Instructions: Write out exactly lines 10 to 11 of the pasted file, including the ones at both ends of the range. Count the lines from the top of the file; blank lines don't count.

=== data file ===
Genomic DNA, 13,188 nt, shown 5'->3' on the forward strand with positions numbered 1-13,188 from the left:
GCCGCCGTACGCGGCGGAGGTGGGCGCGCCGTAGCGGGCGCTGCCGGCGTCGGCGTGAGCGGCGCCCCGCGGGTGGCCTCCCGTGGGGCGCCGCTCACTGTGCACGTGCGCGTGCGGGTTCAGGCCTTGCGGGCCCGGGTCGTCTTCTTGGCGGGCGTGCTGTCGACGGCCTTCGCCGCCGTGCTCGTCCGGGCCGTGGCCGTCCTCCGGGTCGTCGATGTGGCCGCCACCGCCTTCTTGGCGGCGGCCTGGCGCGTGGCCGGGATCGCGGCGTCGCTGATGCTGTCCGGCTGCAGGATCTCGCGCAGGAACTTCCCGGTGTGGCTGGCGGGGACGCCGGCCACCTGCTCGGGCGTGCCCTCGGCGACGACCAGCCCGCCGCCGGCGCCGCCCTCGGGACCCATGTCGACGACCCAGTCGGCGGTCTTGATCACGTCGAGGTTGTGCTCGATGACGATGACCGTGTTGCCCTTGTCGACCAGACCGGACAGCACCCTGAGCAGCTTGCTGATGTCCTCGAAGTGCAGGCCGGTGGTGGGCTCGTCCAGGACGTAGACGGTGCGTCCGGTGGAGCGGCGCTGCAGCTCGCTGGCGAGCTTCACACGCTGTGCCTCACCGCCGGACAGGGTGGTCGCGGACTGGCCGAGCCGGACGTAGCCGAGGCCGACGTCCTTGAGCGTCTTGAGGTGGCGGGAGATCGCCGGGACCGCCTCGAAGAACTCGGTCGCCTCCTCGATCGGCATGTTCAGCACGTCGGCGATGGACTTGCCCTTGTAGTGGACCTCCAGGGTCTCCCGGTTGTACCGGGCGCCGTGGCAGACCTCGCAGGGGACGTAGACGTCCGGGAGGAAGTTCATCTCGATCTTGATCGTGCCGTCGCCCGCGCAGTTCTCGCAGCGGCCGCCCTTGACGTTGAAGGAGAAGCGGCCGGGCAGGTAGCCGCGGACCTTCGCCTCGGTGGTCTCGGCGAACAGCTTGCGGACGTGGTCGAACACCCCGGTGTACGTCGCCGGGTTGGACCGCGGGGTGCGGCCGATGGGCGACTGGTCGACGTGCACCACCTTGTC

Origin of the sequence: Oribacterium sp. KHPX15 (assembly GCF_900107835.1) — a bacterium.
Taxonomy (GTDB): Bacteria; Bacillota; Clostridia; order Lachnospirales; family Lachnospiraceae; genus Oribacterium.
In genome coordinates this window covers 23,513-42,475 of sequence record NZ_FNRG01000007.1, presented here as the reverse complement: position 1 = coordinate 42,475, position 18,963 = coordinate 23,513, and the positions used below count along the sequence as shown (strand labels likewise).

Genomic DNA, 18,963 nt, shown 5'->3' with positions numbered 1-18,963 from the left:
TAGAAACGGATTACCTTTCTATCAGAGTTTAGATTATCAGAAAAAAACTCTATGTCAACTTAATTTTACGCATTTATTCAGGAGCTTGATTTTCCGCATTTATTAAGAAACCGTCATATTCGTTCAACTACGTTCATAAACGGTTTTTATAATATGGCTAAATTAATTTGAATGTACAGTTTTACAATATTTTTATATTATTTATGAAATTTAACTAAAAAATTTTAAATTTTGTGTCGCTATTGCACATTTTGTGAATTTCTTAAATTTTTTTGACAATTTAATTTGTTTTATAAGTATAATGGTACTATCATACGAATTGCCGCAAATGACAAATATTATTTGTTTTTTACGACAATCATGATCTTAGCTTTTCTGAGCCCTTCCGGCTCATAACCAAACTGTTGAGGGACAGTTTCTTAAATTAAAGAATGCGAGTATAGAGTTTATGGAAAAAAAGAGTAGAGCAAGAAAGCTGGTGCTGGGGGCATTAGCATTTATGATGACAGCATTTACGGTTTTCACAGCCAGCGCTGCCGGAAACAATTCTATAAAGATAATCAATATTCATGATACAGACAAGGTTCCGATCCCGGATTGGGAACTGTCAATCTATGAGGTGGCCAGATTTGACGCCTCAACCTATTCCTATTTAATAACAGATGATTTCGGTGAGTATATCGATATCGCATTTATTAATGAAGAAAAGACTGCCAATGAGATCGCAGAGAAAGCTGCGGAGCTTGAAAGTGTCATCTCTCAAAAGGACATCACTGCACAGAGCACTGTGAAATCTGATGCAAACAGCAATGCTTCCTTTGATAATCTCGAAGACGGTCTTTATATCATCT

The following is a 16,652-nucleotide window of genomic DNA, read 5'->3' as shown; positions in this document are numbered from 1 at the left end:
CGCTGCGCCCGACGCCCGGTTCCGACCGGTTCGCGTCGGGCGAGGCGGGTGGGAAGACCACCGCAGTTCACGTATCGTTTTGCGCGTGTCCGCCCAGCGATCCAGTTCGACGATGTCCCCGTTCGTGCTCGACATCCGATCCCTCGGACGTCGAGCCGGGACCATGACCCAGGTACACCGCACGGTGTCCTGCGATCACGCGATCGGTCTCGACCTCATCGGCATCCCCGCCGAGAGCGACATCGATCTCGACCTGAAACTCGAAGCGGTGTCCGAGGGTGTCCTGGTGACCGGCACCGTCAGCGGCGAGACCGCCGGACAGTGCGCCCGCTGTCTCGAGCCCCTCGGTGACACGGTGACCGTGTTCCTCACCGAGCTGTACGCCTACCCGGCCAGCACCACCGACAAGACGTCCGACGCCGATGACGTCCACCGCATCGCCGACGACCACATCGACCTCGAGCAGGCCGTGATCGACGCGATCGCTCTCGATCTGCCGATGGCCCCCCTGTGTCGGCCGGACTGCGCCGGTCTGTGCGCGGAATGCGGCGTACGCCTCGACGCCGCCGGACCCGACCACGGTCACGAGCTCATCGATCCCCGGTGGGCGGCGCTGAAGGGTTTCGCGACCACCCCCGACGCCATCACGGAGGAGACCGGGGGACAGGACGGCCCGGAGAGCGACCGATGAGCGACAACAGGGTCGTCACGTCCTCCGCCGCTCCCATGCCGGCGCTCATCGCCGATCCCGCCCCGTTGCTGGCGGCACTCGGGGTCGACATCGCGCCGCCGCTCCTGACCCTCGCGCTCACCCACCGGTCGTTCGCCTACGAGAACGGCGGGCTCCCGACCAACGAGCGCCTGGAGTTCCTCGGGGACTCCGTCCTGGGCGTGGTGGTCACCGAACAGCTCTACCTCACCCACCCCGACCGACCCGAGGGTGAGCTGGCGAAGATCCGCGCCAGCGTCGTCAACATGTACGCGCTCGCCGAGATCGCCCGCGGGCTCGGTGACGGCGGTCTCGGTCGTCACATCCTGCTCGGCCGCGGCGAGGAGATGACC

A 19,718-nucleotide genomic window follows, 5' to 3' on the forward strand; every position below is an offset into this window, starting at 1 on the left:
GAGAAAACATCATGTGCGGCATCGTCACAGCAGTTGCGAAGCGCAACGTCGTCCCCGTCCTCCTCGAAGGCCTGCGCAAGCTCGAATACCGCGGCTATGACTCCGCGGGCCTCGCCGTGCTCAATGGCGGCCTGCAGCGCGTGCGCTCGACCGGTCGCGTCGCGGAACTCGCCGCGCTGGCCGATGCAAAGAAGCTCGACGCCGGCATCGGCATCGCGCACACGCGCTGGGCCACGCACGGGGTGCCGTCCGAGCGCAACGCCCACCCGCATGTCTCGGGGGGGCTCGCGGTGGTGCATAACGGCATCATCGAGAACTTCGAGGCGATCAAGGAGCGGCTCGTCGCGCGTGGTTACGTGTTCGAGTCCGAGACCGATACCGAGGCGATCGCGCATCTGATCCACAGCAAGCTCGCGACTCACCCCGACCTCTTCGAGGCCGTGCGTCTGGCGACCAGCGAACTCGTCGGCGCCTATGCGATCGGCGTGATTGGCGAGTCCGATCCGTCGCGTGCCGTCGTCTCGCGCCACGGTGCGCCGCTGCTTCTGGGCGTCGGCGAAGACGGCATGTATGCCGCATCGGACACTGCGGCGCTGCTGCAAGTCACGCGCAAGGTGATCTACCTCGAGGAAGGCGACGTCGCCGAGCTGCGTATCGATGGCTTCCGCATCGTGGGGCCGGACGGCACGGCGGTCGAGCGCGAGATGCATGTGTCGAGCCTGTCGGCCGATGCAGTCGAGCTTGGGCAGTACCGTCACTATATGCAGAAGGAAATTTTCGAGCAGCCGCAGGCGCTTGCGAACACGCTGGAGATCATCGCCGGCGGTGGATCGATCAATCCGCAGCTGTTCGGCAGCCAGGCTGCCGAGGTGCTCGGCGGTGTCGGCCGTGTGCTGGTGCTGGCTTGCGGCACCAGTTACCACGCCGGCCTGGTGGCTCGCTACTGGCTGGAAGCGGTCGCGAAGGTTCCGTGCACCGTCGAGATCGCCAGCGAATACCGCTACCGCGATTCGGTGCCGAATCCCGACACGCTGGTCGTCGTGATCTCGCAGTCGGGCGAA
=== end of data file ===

A 19,718-nucleotide genomic window follows, 5' to 3' on the forward strand; every position below is an offset into this window, starting at 1 on the left:
GAGAAAACATCATGTGCGGCATCGTCACAGCAGTTGCGAAGCGCAACGTCGTCCCCGTCCTCCTCGAAGGCCTGCGCAAGCTCGAATACCGCGGCTATGACTCCGCGGGCCTCGCCGTGCTCAATGGCGGCCTGCAGCGCGTGCGCTCGACCGGTCGCGTCGCGGAACTCGCCGCGCTGGCCGATGCAAAGAAGCTCGACGCCGGCATCGGCATCGCGCACACGCGCTGGGCCACGCACGGGGTGCCGTCCGAGCGCAACGCCCACCCGCATGTCTCGGGGGGGCTCGCGGTGGTGCATAACGGCATCATCGAGAACTTCGAGGCGATCAAGGAGCGGCTCGTCGCGCGTGGTTACGTGTTCGAGTCCGAGACCGATACCGAGGCGATCGCGCATCTGATCCACAGCAAGCTCGCGACTCACCCCGACCTCTTCGAGGCCGTGCGTCTGGCGACCAGCGAACTCGTCGGCGCCTATGCGATCGGCGTGATTGGCGAGTCCGATCCGTCGCGTGCCGTCGTCTCGCGCCACGGTGCGCCGCTGCTTCTGGGCGTCGGCGAAGACGGCATGTATGCCGCATCGGACACTGCGGCGCTGCTGCAAGTCACGCGCAAGGTGATCTACCTCGAGGAAGGCGACGTCGCCGAGCTGCGTATCGATGGCTTCCGCATCGTGGGGCCGGACGGCACGGCGGTCGAGCGCGAGATGCATGTGTCGAGCCTGTCGGCCGATGCAGTCGAGCTTGGGCAGTACCGTCACTATATGCAGAAGGAAATTTTCGAGCAGCCGCAGGCGCTTGCGAACACGCTGGAGATCATCGCCGGCGGTGGATCGATCAATCCGCAGCTGTTCGGCAGCCAGGCTGCCGAGGTGCTCGGCGGTGTCGGCCGTGTGCTGGTGCTGGCTTGCGGCACCAGTTACCACGCCGGCCTGGTGGCTCGCTACTGGCTGGAAGCGGTCGCGAAGGTTCCGTGCACCGTCGAGATCGCCAGCGAATACCGCTACCGCGATTCGGTGCCGAATCCCGACACGCTGGTCGTCGTGATCTCGCAGTCGGGCGAA